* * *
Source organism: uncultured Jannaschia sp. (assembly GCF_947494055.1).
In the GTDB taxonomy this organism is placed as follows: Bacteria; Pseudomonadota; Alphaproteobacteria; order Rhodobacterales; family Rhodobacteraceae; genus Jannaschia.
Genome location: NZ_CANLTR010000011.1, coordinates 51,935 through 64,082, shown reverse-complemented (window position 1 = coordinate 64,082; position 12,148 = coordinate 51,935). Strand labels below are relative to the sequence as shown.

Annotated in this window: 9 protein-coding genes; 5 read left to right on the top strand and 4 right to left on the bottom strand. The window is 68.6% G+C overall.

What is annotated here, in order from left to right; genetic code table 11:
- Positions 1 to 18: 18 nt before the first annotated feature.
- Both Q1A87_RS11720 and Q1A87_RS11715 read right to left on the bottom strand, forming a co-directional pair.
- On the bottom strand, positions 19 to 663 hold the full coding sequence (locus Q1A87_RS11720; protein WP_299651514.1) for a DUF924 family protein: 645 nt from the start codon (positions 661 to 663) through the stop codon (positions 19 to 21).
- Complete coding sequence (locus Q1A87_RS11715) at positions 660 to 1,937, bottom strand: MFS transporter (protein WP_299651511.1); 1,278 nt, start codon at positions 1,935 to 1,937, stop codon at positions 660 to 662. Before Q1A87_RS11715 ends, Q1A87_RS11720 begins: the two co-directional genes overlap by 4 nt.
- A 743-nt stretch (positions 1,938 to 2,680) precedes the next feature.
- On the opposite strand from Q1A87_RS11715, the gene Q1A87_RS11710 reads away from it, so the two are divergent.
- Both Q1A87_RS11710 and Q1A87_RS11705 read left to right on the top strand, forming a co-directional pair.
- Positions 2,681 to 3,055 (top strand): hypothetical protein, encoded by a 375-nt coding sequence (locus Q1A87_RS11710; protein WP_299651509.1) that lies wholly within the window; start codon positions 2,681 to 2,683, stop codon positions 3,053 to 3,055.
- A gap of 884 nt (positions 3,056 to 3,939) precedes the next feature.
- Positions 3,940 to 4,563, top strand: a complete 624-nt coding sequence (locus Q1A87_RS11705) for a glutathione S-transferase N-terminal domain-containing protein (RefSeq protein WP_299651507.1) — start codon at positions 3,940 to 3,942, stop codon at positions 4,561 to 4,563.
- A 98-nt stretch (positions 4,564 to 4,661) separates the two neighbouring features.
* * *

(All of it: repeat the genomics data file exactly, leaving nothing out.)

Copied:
Source organism: uncultured Jannaschia sp. (assembly GCF_947494055.1).
In the GTDB taxonomy this organism is placed as follows: Bacteria; Pseudomonadota; Alphaproteobacteria; order Rhodobacterales; family Rhodobacteraceae; genus Jannaschia.
Genome location: NZ_CANLTR010000011.1, coordinates 51,935 through 64,082, shown reverse-complemented (window position 1 = coordinate 64,082; position 12,148 = coordinate 51,935). Strand labels below are relative to the sequence as shown.

Annotated in this window: 9 protein-coding genes; 5 read left to right on the top strand and 4 right to left on the bottom strand. The window is 68.6% G+C overall.

What is annotated here, in order from left to right; genetic code table 11:
- Positions 1 to 18: 18 nt before the first annotated feature.
- Both Q1A87_RS11720 and Q1A87_RS11715 read right to left on the bottom strand, forming a co-directional pair.
- On the bottom strand, positions 19 to 663 hold the full coding sequence (locus Q1A87_RS11720; protein WP_299651514.1) for a DUF924 family protein: 645 nt from the start codon (positions 661 to 663) through the stop codon (positions 19 to 21).
- Complete coding sequence (locus Q1A87_RS11715) at positions 660 to 1,937, bottom strand: MFS transporter (protein WP_299651511.1); 1,278 nt, start codon at positions 1,935 to 1,937, stop codon at positions 660 to 662. Before Q1A87_RS11715 ends, Q1A87_RS11720 begins: the two co-directional genes overlap by 4 nt.
- A 743-nt stretch (positions 1,938 to 2,680) precedes the next feature.
- On the opposite strand from Q1A87_RS11715, the gene Q1A87_RS11710 reads away from it, so the two are divergent.
- Both Q1A87_RS11710 and Q1A87_RS11705 read left to right on the top strand, forming a co-directional pair.
- Positions 2,681 to 3,055 (top strand): hypothetical protein, encoded by a 375-nt coding sequence (locus Q1A87_RS11710; protein WP_299651509.1) that lies wholly within the window; start codon positions 2,681 to 2,683, stop codon positions 3,053 to 3,055.
- A gap of 884 nt (positions 3,056 to 3,939) precedes the next feature.
- Positions 3,940 to 4,563, top strand: a complete 624-nt coding sequence (locus Q1A87_RS11705) for a glutathione S-transferase N-terminal domain-containing protein (RefSeq protein WP_299651507.1) — start codon at positions 3,940 to 3,942, stop codon at positions 4,561 to 4,563.
- A 98-nt stretch (positions 4,564 to 4,661) separates the two neighbouring features.